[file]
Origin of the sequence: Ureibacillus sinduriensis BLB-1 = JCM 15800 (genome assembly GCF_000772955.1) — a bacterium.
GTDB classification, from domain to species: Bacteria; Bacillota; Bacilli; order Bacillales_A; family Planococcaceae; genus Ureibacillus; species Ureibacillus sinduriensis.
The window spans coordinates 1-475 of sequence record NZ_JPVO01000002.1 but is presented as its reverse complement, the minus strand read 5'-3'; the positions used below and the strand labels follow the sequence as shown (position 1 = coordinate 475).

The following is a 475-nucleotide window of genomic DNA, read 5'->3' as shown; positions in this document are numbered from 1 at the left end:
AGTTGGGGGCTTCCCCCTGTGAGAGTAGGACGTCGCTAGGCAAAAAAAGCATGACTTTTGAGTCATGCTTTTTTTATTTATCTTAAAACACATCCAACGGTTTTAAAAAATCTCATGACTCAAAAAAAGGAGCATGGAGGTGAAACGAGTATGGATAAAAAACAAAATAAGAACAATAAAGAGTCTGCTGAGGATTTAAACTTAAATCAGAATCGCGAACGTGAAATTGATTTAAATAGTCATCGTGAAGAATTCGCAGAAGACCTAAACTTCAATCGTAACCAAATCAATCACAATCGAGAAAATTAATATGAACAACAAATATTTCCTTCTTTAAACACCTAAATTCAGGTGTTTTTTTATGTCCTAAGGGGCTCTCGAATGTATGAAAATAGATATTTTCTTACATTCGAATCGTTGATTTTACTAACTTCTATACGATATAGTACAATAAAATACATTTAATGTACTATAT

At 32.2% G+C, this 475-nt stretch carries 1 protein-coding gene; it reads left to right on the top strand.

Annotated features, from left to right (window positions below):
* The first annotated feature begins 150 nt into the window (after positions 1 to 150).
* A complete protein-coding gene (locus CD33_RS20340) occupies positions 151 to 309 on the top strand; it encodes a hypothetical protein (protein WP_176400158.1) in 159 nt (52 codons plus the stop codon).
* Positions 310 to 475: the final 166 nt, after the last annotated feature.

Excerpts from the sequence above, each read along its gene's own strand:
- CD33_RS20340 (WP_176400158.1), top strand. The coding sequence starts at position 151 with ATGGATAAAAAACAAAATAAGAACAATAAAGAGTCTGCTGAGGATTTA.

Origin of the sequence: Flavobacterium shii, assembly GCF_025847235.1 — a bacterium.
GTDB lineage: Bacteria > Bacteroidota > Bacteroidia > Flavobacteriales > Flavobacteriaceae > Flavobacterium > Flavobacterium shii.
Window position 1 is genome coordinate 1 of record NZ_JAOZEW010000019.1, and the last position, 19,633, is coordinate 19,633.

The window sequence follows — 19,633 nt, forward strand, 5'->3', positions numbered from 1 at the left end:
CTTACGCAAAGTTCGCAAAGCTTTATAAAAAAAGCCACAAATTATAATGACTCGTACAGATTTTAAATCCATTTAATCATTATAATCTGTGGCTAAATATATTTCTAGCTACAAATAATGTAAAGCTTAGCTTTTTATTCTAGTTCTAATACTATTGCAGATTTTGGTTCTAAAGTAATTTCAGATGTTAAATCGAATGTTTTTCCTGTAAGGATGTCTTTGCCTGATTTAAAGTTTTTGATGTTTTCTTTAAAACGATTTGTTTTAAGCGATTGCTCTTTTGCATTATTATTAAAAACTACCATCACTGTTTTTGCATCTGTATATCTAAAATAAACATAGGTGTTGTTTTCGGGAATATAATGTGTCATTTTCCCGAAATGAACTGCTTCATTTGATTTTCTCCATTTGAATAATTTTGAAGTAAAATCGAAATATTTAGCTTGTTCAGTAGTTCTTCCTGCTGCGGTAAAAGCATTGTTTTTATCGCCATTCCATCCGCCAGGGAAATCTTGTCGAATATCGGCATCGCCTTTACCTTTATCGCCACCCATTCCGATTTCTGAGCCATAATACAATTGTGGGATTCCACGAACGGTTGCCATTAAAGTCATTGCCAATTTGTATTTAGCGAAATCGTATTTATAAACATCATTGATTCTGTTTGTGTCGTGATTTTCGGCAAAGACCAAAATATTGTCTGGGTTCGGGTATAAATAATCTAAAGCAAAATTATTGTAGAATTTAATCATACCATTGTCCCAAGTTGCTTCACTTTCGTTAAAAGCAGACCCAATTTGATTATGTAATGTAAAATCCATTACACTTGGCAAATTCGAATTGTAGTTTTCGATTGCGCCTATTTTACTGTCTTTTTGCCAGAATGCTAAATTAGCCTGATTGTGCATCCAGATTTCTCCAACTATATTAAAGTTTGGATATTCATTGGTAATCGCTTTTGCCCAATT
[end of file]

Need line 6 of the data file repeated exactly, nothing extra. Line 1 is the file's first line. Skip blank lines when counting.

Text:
At 32.2% G+C, this 475-nt stretch carries 1 protein-coding gene; it reads left to right on the top strand.